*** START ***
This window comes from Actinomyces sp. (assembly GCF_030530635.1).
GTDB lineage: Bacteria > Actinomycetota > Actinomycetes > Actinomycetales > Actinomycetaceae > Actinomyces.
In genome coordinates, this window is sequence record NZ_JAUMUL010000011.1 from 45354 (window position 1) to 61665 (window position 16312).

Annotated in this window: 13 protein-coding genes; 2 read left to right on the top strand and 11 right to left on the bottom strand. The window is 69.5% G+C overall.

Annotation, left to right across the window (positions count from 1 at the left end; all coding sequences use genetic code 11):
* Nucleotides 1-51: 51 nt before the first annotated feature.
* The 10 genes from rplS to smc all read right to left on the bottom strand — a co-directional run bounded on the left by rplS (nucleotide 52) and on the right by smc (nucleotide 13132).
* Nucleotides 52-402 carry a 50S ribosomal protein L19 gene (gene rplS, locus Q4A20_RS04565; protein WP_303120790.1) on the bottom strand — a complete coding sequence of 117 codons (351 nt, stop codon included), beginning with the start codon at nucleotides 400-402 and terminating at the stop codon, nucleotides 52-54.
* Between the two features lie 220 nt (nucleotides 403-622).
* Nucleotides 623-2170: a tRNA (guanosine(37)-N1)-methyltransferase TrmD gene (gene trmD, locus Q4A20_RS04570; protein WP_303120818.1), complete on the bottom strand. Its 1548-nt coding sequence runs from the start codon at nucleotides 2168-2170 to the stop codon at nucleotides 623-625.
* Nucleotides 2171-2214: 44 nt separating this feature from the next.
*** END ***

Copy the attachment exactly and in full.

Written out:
This window comes from Actinomyces sp. (assembly GCF_030530635.1).
GTDB lineage: Bacteria > Actinomycetota > Actinomycetes > Actinomycetales > Actinomycetaceae > Actinomyces.
In genome coordinates, this window is sequence record NZ_JAUMUL010000011.1 from 45354 (window position 1) to 61665 (window position 16312).

Annotated in this window: 13 protein-coding genes; 2 read left to right on the top strand and 11 right to left on the bottom strand. The window is 69.5% G+C overall.

Annotation, left to right across the window (positions count from 1 at the left end; all coding sequences use genetic code 11):
* Nucleotides 1-51: 51 nt before the first annotated feature.
* The 10 genes from rplS to smc all read right to left on the bottom strand — a co-directional run bounded on the left by rplS (nucleotide 52) and on the right by smc (nucleotide 13132).
* Nucleotides 52-402 carry a 50S ribosomal protein L19 gene (gene rplS, locus Q4A20_RS04565; protein WP_303120790.1) on the bottom strand — a complete coding sequence of 117 codons (351 nt, stop codon included), beginning with the start codon at nucleotides 400-402 and terminating at the stop codon, nucleotides 52-54.
* Between the two features lie 220 nt (nucleotides 403-622).
* Nucleotides 623-2170: a tRNA (guanosine(37)-N1)-methyltransferase TrmD gene (gene trmD, locus Q4A20_RS04570; protein WP_303120818.1), complete on the bottom strand. Its 1548-nt coding sequence runs from the start codon at nucleotides 2168-2170 to the stop codon at nucleotides 623-625.
* Nucleotides 2171-2214: 44 nt separating this feature from the next.